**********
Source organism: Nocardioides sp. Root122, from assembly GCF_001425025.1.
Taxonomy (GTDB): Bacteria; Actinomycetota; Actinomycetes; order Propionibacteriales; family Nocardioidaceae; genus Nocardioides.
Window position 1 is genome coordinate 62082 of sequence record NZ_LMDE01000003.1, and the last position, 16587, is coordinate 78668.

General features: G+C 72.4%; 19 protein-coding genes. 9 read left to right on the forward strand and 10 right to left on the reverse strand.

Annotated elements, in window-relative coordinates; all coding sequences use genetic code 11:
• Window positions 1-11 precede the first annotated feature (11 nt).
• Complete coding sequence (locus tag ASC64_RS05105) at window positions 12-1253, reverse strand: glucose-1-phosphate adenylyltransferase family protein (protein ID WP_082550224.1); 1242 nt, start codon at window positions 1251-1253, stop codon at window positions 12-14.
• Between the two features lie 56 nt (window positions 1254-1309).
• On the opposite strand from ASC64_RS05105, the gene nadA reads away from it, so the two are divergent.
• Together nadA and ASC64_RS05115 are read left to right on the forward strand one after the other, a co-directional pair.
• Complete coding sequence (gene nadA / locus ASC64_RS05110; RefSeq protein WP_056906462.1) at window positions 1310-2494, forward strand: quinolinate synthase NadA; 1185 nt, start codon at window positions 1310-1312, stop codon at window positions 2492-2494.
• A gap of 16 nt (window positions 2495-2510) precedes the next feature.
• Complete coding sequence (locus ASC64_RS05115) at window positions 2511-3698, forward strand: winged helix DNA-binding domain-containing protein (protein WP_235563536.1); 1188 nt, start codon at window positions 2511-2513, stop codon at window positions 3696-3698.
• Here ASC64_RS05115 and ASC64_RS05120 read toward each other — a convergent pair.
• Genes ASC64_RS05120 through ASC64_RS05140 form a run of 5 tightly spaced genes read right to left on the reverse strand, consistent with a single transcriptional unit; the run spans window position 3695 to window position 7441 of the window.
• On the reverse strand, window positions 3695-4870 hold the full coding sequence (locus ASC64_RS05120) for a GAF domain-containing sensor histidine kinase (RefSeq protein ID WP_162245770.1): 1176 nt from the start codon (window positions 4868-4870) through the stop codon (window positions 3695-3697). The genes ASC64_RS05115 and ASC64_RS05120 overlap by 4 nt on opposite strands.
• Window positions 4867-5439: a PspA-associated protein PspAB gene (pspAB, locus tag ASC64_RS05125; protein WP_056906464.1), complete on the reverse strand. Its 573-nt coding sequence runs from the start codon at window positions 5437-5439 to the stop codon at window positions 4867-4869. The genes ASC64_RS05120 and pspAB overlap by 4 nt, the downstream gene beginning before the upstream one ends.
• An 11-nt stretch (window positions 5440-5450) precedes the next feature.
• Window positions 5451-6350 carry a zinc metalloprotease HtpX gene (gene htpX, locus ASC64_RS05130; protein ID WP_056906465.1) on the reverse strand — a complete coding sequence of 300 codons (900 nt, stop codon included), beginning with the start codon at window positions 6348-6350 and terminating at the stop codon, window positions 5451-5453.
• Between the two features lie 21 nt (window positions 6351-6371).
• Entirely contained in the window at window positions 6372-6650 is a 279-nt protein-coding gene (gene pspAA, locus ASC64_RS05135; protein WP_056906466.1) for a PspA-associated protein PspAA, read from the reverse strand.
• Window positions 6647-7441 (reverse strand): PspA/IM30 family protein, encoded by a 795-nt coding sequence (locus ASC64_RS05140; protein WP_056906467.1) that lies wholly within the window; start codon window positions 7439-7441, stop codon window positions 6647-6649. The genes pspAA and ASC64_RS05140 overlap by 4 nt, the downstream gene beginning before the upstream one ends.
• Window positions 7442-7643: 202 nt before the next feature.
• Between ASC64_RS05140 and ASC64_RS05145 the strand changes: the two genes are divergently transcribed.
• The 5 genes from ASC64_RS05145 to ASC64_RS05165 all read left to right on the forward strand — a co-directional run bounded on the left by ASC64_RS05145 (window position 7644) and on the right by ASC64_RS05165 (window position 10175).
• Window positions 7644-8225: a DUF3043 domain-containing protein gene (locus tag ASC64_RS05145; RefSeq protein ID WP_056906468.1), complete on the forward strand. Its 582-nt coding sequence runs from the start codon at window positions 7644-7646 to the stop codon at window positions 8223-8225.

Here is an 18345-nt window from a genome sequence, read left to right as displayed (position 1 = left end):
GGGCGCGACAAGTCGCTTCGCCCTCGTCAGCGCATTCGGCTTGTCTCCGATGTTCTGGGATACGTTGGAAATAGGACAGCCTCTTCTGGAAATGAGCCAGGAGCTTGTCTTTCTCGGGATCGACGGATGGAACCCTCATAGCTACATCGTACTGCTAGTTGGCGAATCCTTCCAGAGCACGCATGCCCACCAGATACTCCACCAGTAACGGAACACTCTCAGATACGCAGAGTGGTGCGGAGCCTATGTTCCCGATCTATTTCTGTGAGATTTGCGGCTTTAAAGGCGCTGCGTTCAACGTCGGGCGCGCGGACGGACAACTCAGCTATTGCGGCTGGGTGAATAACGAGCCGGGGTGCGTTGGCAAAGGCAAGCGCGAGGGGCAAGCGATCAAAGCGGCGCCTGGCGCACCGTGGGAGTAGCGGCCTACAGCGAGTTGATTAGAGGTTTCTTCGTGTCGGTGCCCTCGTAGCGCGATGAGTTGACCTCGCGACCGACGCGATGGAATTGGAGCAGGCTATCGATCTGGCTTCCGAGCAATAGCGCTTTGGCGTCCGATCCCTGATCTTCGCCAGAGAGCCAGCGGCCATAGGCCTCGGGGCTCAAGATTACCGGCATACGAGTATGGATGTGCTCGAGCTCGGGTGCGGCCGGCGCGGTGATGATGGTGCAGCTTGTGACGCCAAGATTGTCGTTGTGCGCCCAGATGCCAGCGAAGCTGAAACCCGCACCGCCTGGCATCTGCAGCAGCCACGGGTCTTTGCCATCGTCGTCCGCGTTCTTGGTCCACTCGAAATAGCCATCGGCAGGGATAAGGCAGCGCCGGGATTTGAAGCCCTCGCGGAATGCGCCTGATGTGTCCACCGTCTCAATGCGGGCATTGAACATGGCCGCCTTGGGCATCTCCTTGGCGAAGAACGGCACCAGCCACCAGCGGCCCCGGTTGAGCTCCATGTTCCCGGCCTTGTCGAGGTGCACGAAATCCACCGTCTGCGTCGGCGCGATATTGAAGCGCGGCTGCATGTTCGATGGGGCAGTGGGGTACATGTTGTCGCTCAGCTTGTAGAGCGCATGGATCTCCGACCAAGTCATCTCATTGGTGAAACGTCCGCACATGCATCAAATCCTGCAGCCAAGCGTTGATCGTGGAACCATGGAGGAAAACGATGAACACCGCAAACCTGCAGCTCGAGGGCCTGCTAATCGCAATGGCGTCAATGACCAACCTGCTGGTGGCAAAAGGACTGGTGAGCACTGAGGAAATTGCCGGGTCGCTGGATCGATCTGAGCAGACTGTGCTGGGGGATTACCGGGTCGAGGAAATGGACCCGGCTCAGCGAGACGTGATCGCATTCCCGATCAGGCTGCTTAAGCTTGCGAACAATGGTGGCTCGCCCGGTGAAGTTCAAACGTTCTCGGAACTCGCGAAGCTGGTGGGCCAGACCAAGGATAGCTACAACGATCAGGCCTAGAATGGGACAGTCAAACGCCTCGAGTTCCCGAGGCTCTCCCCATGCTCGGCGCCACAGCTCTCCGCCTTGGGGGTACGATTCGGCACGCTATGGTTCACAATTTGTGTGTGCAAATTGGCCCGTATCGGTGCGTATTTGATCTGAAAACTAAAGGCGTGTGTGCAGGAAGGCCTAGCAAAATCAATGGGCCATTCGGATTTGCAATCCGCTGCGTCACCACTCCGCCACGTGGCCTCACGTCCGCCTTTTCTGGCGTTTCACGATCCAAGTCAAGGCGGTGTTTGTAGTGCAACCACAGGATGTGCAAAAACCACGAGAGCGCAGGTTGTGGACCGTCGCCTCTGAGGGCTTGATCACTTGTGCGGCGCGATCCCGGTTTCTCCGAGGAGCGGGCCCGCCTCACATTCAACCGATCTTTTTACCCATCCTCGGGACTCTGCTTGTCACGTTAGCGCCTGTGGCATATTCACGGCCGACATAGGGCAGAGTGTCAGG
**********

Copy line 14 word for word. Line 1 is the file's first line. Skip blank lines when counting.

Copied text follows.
• Here ASC64_RS05115 and ASC64_RS05120 read toward each other — a convergent pair.